New York Times
June 22, 2005
JERUSALEM, June 21 - Against the backdrop of persistent violence, Prime Minister Ariel Sharon of Israel and the Palestinian leader, Mahmoud Abbas, met Tuesday, but were unable to agree on concrete steps for strengthening a truce that is at risk of unraveling.
The talks were the first between the two since they announced a truce in February, and it was the first time the top Israeli and Palestinian leaders have met in Jerusalem, which both sides claim as their capital.
But unlike the February meeting in Egypt, which raised hopes that four years of violence might be winding down, much of Tuesday's two-hour session at Mr. Sharon's official residence appeared to be devoted to airing unresolved grievances.
"It was a difficult meeting and was not up to the level of our expectations," Ahmed Qurei, the Palestinian prime minister, said at a news conference afterward in the West Bank city of Ramallah. "Over all, what was presented to us was not satisfying at all."
Mr. Sharon opened the session with long remarks on the need for the Palestinians to prevent attacks against Israel.
"A situation in which the terror organizations operate and are not threatened will not continue," he told the Palestinians, according to the Israeli Channel Two television. "You're forcing me to act for want of another choice."
Later on, the Israeli side proposed several limited steps it would be willing to take if the violence subsided.
Israel said it would hand over two more West Bank towns, Bethlehem and Qalqilya, to Palestinian control. In addition, more Palestinian workers would be allowed into Israel, and restrictions on the movement of Palestinian people and goods could be eased, the Israel radio reported.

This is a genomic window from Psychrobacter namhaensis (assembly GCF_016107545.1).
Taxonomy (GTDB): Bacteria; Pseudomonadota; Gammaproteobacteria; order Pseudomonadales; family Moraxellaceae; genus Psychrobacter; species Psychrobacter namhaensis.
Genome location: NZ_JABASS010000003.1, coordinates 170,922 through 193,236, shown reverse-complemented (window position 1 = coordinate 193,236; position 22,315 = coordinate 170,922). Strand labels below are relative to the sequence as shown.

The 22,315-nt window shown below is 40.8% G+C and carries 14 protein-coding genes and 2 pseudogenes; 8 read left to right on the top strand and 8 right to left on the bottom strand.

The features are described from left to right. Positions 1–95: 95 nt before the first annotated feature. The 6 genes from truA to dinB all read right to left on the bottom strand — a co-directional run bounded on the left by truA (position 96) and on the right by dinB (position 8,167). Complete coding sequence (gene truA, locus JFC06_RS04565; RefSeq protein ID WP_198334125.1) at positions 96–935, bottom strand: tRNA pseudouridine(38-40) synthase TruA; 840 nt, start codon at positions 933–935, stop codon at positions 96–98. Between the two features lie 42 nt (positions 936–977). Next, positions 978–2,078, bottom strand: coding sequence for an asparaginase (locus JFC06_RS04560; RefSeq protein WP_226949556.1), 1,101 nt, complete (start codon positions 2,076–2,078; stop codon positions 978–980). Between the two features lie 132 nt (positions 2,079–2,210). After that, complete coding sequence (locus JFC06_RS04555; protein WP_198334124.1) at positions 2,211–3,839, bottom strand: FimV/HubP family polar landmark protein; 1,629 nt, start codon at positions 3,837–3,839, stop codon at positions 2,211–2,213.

Israel has made similar pledges in the past, but it has refrained from fully carrying out the measures, citing continuing violence. In February, Israel said it would hand over five West Bank cities, but only two have been turned over. Israeli forces are still in the area of Bethlehem and Qalqilya, as well as Ramallah, the fifth city on the original list.
The two sides also discussed Israel's planned withdrawal of Jewish settlers from the Gaza Strip, set for August. But they were vague on what progress, if any, had been made.
Mr. Sharon said for many months that the Israeli evacuation was a unilateral move, but the sides have been discussing possible coordination. So far, the only substantive agreement is that the approximately 1,600 homes of the Israeli settlers will be demolished by the Israeli military after the settlers leave.
The Palestinians said they raised several Gaza issues on Tuesday, including the need to develop a seaport, to reopen their airport and gain at least some control over the crossing points in and out of Gaza.
Mr. Sharon said the Palestinians could begin making preparations for the port and the airport, but Israel has said it will not permit them to operate unless there is calm.
The meeting began only hours after the Israeli military staged a large arrest sweep overnight in the West Bank, seizing more than 50 Palestinians linked to Islamic Jihad. About half the arrests were in Hebron, a stronghold of the group.
Islamic Jihad became the target after its gunmen carried out three shootings in the previous three days, killing two Israelis. The group said it was not abandoning the truce, but was responding to recent arrests of group members.